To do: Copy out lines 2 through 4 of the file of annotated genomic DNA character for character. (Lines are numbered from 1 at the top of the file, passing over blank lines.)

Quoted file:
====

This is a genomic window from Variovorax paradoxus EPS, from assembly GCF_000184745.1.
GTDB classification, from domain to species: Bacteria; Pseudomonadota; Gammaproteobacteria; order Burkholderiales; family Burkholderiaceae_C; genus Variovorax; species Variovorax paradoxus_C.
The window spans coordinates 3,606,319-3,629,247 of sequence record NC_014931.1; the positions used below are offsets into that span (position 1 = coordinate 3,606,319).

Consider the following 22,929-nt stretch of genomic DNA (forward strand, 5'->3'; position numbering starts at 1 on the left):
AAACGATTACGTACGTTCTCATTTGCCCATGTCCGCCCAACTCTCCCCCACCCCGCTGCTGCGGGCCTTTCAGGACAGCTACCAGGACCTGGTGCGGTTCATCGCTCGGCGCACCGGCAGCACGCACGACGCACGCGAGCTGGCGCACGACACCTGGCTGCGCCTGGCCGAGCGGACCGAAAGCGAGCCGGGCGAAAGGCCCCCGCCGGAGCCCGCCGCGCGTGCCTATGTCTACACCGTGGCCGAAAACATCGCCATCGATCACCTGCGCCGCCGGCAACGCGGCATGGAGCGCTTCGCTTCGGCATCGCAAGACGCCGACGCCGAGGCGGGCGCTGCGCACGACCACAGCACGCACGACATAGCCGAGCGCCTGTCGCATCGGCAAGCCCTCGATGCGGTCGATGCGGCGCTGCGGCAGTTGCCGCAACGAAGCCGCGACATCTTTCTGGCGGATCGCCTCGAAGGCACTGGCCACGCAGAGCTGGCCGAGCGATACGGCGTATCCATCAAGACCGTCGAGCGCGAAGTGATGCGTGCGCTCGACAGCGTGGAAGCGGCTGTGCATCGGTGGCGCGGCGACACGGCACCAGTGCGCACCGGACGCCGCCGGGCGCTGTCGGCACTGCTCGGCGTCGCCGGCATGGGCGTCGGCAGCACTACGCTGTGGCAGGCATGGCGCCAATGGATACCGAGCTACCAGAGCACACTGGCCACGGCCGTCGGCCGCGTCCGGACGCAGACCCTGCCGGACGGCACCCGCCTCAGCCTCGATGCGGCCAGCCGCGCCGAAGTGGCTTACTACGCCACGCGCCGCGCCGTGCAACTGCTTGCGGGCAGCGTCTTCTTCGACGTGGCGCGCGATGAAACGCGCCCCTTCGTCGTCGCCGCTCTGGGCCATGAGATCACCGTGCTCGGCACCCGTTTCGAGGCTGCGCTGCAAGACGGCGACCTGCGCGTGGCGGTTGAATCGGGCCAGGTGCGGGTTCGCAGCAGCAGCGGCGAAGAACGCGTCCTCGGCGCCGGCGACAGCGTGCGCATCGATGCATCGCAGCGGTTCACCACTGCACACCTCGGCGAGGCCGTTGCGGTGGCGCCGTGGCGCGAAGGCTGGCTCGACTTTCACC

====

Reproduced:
GTDB classification, from domain to species: Bacteria; Pseudomonadota; Gammaproteobacteria; order Burkholderiales; family Burkholderiaceae_C; genus Variovorax; species Variovorax paradoxus_C.
The window spans coordinates 3,606,319-3,629,247 of sequence record NC_014931.1; the positions used below are offsets into that span (position 1 = coordinate 3,606,319).

Consider the following 22,929-nt stretch of genomic DNA (forward strand, 5'->3'; position numbering starts at 1 on the left):